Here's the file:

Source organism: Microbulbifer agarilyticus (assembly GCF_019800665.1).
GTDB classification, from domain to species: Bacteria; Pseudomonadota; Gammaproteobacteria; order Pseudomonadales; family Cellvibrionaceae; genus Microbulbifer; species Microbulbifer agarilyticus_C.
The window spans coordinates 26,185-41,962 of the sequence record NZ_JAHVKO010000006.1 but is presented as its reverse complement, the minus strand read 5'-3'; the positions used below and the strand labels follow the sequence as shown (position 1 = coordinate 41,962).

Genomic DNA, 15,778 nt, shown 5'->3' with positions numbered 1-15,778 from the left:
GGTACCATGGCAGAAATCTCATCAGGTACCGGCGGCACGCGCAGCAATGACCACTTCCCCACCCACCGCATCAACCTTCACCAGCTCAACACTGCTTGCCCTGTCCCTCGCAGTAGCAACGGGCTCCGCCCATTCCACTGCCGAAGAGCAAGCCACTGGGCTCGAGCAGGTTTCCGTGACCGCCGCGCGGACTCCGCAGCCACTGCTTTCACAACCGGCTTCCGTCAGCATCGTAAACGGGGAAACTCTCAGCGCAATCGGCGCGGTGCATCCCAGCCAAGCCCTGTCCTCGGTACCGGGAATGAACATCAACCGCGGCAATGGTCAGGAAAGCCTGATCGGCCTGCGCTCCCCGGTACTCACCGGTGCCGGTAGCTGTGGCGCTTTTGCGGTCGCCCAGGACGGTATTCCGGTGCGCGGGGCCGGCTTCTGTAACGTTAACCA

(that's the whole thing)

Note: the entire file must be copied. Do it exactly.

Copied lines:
Source organism: Microbulbifer agarilyticus (assembly GCF_019800665.1).
GTDB classification, from domain to species: Bacteria; Pseudomonadota; Gammaproteobacteria; order Pseudomonadales; family Cellvibrionaceae; genus Microbulbifer; species Microbulbifer agarilyticus_C.
The window spans coordinates 26,185-41,962 of the sequence record NZ_JAHVKO010000006.1 but is presented as its reverse complement, the minus strand read 5'-3'; the positions used below and the strand labels follow the sequence as shown (position 1 = coordinate 41,962).

Genomic DNA, 15,778 nt, shown 5'->3' with positions numbered 1-15,778 from the left:
GGTACCATGGCAGAAATCTCATCAGGTACCGGCGGCACGCGCAGCAATGACCACTTCCCCACCCACCGCATCAACCTTCACCAGCTCAACACTGCTTGCCCTGTCCCTCGCAGTAGCAACGGGCTCCGCCCATTCCACTGCCGAAGAGCAAGCCACTGGGCTCGAGCAGGTTTCCGTGACCGCCGCGCGGACTCCGCAGCCACTGCTTTCACAACCGGCTTCCGTCAGCATCGTAAACGGGGAAACTCTCAGCGCAATCGGCGCGGTGCATCCCAGCCAAGCCCTGTCCTCGGTACCGGGAATGAACATCAACCGCGGCAATGGTCAGGAAAGCCTGATCGGCCTGCGCTCCCCGGTACTCACCGGTGCCGGTAGCTGTGGCGCTTTTGCGGTCGCCCAGGACGGTATTCCGGTGCGCGGGGCCGGCTTCTGTAACGTTAACCA